“There’s so much going on, there’s a lot of information about different events I want to go to. Every day when I log into my page, I see newer and newer pop-ups, but I can’t go to all of them. I feel like I’m going to miss the coolest event or that I’m going to pick the wrong one. And then I’ll look at the hundreds of stories that will make me feel bad. You could really say I’m a FoMie and that my fear of missing out may not be because of social media, but it’s definitely supported by it. Sometimes the vast amount of information available can be unhealthy for us because of its addictive characteristics.”

  1. S.

„My fear of missing out dates back to when I was 13 years old, which isn’t surprising considering I’m from the tech-obsessed generation. I guess I just like to be everywhere, at all times. Physically, mentally, virtually. If I don’t know what’s going on up-to-the-minute in pop culture or I’m not invited to a party or my friends check-in to fun places I can’t be at on Facebook, I just don’t know what to do except check social media every two minutes. Just the other day I had an instance of a heightened anxiety attack due to my fear. I was having a great meet-up with my friends but at the same time I was missing all of my shows. The shows that sustain my social media life. The shows that grow my Twitter followers, the shows that allow me to post snarky Facebook statuses, thus getting more Facebook notifications. I began fussing and checking my phone to make sure I still had likes and comments streaming in. The balance between reality and virtual reality is really tricky.”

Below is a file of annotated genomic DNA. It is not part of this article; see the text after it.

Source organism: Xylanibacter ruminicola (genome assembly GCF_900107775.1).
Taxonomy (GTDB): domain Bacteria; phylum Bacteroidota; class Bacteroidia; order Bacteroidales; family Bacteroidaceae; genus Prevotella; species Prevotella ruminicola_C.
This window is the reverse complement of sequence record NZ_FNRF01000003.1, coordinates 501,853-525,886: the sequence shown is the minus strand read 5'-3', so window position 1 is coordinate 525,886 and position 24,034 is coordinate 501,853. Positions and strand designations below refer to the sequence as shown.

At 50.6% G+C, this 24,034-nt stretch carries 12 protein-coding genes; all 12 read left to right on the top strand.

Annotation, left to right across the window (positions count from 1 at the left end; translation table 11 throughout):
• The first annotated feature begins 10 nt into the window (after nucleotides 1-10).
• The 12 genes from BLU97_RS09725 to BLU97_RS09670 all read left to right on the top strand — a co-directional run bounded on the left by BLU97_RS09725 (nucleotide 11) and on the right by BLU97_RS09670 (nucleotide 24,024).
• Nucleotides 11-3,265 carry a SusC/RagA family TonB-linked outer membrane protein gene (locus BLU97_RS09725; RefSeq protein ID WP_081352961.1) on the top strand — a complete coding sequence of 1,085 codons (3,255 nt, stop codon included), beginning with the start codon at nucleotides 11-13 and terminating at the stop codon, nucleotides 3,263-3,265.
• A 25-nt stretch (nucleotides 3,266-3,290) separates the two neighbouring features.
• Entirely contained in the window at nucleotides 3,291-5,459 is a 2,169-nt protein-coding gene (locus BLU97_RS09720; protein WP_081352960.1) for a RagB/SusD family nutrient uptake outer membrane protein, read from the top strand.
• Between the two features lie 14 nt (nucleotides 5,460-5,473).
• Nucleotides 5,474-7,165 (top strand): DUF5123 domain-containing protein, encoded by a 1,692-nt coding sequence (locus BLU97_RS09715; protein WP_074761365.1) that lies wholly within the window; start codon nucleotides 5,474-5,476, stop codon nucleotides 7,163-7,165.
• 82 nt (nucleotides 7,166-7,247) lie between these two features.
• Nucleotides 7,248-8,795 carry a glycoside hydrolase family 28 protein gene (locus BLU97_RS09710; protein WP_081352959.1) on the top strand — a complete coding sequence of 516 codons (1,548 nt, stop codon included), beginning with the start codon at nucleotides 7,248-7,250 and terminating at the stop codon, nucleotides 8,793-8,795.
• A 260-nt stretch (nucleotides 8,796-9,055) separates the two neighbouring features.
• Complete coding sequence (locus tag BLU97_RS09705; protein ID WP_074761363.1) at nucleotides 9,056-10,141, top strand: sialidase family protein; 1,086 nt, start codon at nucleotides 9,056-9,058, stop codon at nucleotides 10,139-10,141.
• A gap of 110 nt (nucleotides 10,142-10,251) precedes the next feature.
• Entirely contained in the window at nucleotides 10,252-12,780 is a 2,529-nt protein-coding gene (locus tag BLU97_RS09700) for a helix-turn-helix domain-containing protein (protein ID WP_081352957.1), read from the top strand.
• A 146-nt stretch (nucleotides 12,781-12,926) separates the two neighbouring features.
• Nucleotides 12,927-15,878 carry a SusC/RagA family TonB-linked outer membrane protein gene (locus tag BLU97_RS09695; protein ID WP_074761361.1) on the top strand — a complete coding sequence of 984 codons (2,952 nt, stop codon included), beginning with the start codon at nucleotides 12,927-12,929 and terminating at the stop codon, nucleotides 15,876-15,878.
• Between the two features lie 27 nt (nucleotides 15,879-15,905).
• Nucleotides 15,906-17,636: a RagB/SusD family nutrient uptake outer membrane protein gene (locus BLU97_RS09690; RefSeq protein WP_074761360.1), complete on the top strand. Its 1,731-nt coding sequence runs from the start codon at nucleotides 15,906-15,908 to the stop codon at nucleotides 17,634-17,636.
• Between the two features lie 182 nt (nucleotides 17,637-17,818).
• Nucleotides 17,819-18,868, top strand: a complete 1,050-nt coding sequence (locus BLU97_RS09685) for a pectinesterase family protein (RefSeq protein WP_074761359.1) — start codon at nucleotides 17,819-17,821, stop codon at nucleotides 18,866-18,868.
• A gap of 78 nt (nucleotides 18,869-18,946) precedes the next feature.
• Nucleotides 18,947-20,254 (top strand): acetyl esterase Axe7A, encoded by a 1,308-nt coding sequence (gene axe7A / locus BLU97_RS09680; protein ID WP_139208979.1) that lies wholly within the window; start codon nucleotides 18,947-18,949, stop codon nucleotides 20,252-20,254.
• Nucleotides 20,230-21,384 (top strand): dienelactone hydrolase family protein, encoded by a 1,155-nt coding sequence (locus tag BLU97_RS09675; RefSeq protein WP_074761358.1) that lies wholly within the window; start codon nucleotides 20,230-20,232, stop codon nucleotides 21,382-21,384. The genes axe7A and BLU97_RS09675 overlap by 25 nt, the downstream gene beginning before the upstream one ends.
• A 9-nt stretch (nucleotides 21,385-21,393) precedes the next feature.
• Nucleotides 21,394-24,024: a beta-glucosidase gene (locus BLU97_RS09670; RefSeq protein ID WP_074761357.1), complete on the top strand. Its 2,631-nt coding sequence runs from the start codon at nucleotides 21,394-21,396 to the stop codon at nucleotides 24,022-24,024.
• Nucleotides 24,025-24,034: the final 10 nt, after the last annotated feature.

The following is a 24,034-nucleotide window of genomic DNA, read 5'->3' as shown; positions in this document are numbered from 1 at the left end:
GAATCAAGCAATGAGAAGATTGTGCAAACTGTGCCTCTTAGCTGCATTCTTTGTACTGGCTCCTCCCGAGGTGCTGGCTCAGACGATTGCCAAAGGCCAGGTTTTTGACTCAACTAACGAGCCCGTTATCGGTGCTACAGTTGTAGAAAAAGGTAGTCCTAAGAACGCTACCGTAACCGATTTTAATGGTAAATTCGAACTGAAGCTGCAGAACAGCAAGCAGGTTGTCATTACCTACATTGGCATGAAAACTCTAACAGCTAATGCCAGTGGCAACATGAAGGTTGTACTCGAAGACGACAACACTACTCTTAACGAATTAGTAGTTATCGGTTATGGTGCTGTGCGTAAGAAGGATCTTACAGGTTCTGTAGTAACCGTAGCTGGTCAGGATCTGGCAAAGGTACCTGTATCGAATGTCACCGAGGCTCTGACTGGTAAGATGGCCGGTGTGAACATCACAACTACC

1. K.

Maybe after reading these personal stories about the fear of missing out, you have recognized yourself at a spot or two, maybe you’ve felt this way as well. Don’t you worry! As you can see, you are not alone, and there certainly are ways to deal with this ever so prevalent fear of missing out (FoMO). In this article, you’ll have the opportunity to get a closer look at the true nature of FoMO, where it originates from and how we can find satisfaction offline.


What is the Fear of Missing Out and how it influences us?

The way we react to the media is intrinsic to humans. It’s just that our brains can get overloaded by all the information flying at us and confuse some media signals with those that our distant ancestors registered as crucial for survival. Fear of missing out or FoMO can be seen as just one wrong reaction of our information-burdened brains. This fear is characterized by the desire to be constantly connected and aware and is defined as the anxiety or intense worry that social events, gatherings, the latest gossip or news will be missed, which will automatically isolate the person, and this will be too painful. FoMO involves two processes: a sense of missed social opportunities followed by more or less impulsive behavior to maintain social connections.

The fear of missing out can come up when you don’t get invited to a party, you do get invited but can’t go, or when you don’t participate in the latest social media trends. Its manifestation can take the form of routinely checking your text messages, it can also look like instantly picking up the phone when you receive a notification or signing up for activities despite the possibility of burnout due to your full schedule.